Did you know that Oxfam sell antiquarian books online? …I didn’t, until early January when I was alerted to an up to 75% off sale. My attention was grabbed by a collection of essays by ‘Automathes’, published in 1762 and called ‘Something Different’.
And it is. It’s also a little peculiar.
To mix things up further, it turned out I only bought the second of two volumes.
The first essay (or essay XXXIV) is titled ‘The Wager’ In this short essay, the author talks about a 100 guinea bet he has with an academic friend of his. This friend suggests that all thought happens in chains and that it is impossible to write a series of essays in which each piece really does deal with something different’ to the previous and next. Our anonymous author has no problem committing to the bet, as 100 guineas is likely to be more money then he will make in ‘all my authoring’ as writing is not ‘worth the printing’. I will periodically return to this wager and assess how he has done. (He also reveals that he is 55 years old… maybe we can build a picture of him as we continue.)
The second essay (essay XXXV) is called Ifmamijasond. The essay is a paragraph long, asks us to ‘exercise your wits’ on this nonsense word and proudly declares that it has nothing to do with the previous essay and so is on the way to winning the wager - except that it mentions the wager, and so is inspired by it.
The next few essays are more conventional than Ifmamijasond. There’s one laughing at stoics for stifling their emotions and natural goodness. The next a general French-bashing trip to Amiens which involves a bit of catholic-baiting, describing an argument between Amiens and a church in Rome who both have a genuine John the Baptist skull and have been ‘shaking heads’ at each other. This leads on to a religious essay where a woman tries to get a parrot into heaven by teaching it the Lord’s prayer, Nicene creed and the articles on the Church of England - but it chokes to death on the 12th article about ‘good works’.
The next essay (XXXIX) is called ‘Indiana continued’ and has a subtitle referring me back to essay XXVI - which I don’t have. It seems a little like the adventures of Lien Chi Altangi’s son in Goldsmith’s ‘Citizen of the World’ essays. Indiana is the daughter of a Muslim nobleman from India who converted to Catholicism, then protestantism and moved to England. Here she grew up following English customs and falling in love with an English Lord but was sent back to India when her father dies. Later, in ‘Indiana concluded’ (XLVIII) she is forced into the Indian King’s harem, which causes her to cry, press the narrator to ‘her soft, warm and panting bosom’, which wakes him - in what state I daren’t guess. Perhaps we found out the story was a dream in earlier instalments. The following essay is on dreams - this wager is not going well.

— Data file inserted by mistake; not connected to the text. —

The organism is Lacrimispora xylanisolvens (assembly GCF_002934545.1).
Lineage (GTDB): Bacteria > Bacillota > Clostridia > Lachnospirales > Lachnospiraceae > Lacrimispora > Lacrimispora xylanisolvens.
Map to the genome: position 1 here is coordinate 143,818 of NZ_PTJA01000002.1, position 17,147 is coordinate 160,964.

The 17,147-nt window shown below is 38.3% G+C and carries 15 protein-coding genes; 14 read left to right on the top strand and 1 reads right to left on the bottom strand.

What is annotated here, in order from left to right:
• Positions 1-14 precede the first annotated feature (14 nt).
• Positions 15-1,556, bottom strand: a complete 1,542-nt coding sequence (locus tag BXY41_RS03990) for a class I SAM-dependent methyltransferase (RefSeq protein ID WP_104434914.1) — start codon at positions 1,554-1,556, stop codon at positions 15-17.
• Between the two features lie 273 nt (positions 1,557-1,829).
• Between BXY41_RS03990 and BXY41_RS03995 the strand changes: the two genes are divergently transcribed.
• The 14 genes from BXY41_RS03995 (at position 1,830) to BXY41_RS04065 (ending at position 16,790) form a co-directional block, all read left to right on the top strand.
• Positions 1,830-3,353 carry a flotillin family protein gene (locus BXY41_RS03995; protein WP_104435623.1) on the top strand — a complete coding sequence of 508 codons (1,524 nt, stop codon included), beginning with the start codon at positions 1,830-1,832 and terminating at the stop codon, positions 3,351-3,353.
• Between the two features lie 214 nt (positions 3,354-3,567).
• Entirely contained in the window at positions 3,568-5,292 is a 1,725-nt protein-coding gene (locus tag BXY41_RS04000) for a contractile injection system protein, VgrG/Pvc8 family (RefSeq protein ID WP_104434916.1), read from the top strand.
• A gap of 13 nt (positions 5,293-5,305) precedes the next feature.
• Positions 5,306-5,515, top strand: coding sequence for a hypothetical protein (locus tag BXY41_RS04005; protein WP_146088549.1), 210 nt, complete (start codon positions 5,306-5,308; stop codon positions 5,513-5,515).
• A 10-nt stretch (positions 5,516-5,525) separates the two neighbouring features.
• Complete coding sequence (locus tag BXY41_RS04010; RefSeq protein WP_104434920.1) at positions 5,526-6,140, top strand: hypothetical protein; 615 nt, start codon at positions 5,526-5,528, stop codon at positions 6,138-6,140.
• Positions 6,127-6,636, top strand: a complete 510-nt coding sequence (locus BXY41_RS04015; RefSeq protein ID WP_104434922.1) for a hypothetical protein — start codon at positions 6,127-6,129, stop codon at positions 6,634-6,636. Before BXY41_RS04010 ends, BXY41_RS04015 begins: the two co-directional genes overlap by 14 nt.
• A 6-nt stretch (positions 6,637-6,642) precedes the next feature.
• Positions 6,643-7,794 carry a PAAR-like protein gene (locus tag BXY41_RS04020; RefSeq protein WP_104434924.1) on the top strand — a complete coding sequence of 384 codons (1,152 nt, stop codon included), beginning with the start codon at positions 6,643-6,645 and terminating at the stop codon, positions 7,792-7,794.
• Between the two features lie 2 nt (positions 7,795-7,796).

One of the strangest parts of the book is a loose series of essays (XLII, LI, LII, LIV and LV) that deal with a strange power. The first of these essays is ostensibly a book review for an anonymous book titled ‘The Posthumous Works of a Late Celebrated Genius, Deceased’ - a title which deserves the ‘no-shit Sherlock’ award for telling us the author is dead three times in nine words. It’s heavily suggested that the late, deceased genius who has left posthumous works is Laurence Sterne, which greatly upsets our author as there is a small mention in it of the existence of a whole new kind of bodily pleasure - which he will never find the answer to.